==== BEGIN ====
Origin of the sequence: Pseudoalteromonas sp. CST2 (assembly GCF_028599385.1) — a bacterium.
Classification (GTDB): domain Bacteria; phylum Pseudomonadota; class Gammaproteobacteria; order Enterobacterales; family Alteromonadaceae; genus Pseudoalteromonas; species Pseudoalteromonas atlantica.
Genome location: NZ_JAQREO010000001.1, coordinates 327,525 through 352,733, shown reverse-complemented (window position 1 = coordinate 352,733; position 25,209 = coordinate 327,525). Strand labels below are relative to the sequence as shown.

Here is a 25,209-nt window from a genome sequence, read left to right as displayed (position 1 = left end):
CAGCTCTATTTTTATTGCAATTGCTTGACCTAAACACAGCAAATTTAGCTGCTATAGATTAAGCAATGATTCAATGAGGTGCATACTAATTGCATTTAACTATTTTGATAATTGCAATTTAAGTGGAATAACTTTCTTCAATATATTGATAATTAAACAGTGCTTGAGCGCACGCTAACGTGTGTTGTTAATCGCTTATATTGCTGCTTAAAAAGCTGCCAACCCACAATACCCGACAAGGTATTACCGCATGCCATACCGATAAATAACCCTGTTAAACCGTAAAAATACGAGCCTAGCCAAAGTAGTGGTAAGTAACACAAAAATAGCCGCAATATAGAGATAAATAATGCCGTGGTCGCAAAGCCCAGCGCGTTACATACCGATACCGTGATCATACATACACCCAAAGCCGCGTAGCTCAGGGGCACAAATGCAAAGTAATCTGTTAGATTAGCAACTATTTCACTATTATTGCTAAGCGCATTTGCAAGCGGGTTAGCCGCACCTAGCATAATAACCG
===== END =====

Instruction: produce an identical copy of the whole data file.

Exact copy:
Origin of the sequence: Pseudoalteromonas sp. CST2 (assembly GCF_028599385.1) — a bacterium.
Classification (GTDB): domain Bacteria; phylum Pseudomonadota; class Gammaproteobacteria; order Enterobacterales; family Alteromonadaceae; genus Pseudoalteromonas; species Pseudoalteromonas atlantica.
Genome location: NZ_JAQREO010000001.1, coordinates 327,525 through 352,733, shown reverse-complemented (window position 1 = coordinate 352,733; position 25,209 = coordinate 327,525). Strand labels below are relative to the sequence as shown.

Here is a 25,209-nt window from a genome sequence, read left to right as displayed (position 1 = left end):
CAGCTCTATTTTTATTGCAATTGCTTGACCTAAACACAGCAAATTTAGCTGCTATAGATTAAGCAATGATTCAATGAGGTGCATACTAATTGCATTTAACTATTTTGATAATTGCAATTTAAGTGGAATAACTTTCTTCAATATATTGATAATTAAACAGTGCTTGAGCGCACGCTAACGTGTGTTGTTAATCGCTTATATTGCTGCTTAAAAAGCTGCCAACCCACAATACCCGACAAGGTATTACCGCATGCCATACCGATAAATAACCCTGTTAAACCGTAAAAATACGAGCCTAGCCAAAGTAGTGGTAAGTAACACAAAAATAGCCGCAATATAGAGATAAATAATGCCGTGGTCGCAAAGCCCAGCGCGTTACATACCGATACCGTGATCATACATACACCCAAAGCCGCGTAGCTCAGGGGCACAAATGCAAAGTAATCTGTTAGATTAGCAACTATTTCACTATTATTGCTAAGCGCATTTGCAAGCGGGTTAGCCGCACCTAGCATAATAACCG